Don’t Laugh if it’s Funny

Filed Under Sitcom

I’m not a Will & Grace viewer, but my lady is. But the computer is within DVR range for me to get curious enough about this year’s premiere stunt - the live broadcast. I agree with others - the screwups were the best part. Seeing actors restrain laughter can be pretty damn entertaining. But the thing that struck me the most is for a form that’s all about artificial laughter, the sitcom seems to have some sort of iron clad rule against actors making any themselves.

You have characters often times saying things that are trying to get a laugh, it’s incredible that the other characters don’t respond in kind. I don’t really remember any of the other Friends laughing once at a joke Chandler made, even though he was supposedly the funny one among them. I’m sure I’ve seen characters laugh before, but it’s usually a plot point (“Promise you won’t laugh!” “I won’t. I swear!” Character reveals costume/hair/disfiguring injury. “Bwa-Ha-ha!”) or so intensely artificial that it’s cheesy (as satirized at the end of every episode of Police Squad).

My hardest - and I believe viewers’ hardest (since I am egotistical enough to think everyone is exactly like me) - problem with sitcom is their absence of connection to any sort of reality - where supposed friends can say mean things without consequences, obstacles are solved in a half hour, and everything glides in the predictable rhythm of setup-punch-punch. Keeping characters from appearing to enjoy one another’s jokes might just be another sign of the sitcom needing a little reality.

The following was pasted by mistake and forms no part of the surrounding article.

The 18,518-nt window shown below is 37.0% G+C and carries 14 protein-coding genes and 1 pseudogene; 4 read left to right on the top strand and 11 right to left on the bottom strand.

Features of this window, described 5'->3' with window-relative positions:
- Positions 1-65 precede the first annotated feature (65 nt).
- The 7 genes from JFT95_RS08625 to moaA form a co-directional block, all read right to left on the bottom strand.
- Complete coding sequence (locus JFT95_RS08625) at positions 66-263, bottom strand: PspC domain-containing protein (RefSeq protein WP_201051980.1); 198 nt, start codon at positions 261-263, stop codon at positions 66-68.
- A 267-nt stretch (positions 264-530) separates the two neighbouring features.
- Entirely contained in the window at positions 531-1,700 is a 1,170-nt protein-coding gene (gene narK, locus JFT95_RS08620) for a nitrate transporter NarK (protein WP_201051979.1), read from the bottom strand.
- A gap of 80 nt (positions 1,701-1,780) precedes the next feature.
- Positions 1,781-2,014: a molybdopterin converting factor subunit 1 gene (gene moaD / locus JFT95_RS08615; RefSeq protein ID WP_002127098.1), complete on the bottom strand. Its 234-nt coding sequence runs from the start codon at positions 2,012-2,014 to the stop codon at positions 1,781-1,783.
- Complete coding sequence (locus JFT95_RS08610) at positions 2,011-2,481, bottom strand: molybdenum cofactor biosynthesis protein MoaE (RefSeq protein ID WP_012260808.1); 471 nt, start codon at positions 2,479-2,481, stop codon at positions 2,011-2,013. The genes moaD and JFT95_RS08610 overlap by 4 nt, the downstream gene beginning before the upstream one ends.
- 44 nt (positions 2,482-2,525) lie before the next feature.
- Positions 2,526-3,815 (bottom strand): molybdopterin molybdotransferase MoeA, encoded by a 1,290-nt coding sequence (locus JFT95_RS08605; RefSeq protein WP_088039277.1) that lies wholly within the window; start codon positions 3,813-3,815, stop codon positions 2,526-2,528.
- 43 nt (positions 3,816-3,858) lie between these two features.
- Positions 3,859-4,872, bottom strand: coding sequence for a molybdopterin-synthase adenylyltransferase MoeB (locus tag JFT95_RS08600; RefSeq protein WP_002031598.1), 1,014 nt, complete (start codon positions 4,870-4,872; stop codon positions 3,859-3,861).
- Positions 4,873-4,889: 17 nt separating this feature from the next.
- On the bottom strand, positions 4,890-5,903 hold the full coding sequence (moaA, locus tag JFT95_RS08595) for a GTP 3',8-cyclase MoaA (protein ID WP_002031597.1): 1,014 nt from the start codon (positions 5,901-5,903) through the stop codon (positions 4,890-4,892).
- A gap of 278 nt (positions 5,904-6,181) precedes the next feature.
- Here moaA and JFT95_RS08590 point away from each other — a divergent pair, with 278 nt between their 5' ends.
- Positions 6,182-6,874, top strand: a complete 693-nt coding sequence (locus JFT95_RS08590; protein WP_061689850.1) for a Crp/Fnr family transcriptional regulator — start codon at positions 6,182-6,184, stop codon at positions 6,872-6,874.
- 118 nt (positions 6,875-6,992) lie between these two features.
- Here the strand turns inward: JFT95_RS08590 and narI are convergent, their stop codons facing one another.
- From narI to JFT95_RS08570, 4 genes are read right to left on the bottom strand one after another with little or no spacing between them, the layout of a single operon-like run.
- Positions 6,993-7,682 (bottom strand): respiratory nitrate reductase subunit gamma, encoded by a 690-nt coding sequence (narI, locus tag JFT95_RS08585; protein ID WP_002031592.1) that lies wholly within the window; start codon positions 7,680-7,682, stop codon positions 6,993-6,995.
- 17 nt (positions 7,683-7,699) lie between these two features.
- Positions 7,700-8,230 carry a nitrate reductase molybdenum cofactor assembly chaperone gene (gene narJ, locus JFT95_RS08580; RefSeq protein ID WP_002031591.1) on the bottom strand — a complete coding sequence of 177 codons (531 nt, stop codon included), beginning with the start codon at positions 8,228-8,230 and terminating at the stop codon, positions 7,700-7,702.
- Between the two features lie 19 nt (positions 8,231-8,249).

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Posted by Jesse Thorn on 10/04  at  12:05 PM

I was just thinking of something on the other side of the spectrum… what a wonderful straight man Jason Bateman is.  He gets a lot of little punchlines, and handles them so well, hitting them without ever breaking.

Posted by Steve the wonder boy on 10/11  at  12:04 PM

They did in Seinfeld

Elanie would laugh at Jerry and vice versa

Todd Jackson
Posted by Todd Jackson on 10/13  at  12:31 AM

I’m not so much talking about the actor breaking character when something’s funny, but rather the actor’s character acknowledging that a character is trying to make a joke. In Seinfeld, they did do that, because Seinfeld was a stand-up and naturally, when he’s trying to be funny, he’s getting laughs.

Larry King had Roseanne and John Goodman on recently. They acknowledged they would often be laughing because they argued that people that people did laugh when they yell. I think that sense ultimately added to the show and make it funnier. We weren’t distanced from what was happening because the characters weren’t. They would laugh to.

Posted by Brian on 10/17  at  02:40 PM

I’ve noticed that Larry David laughs a lot on Curb Your Enthusiasm. Or at least smiles at the fucked-up situations into which he falls, often when it goes against the reality of the scene. Whether or not it’s the character or the actor Larry David laughing, it does lend a certain versamilitude to the show.

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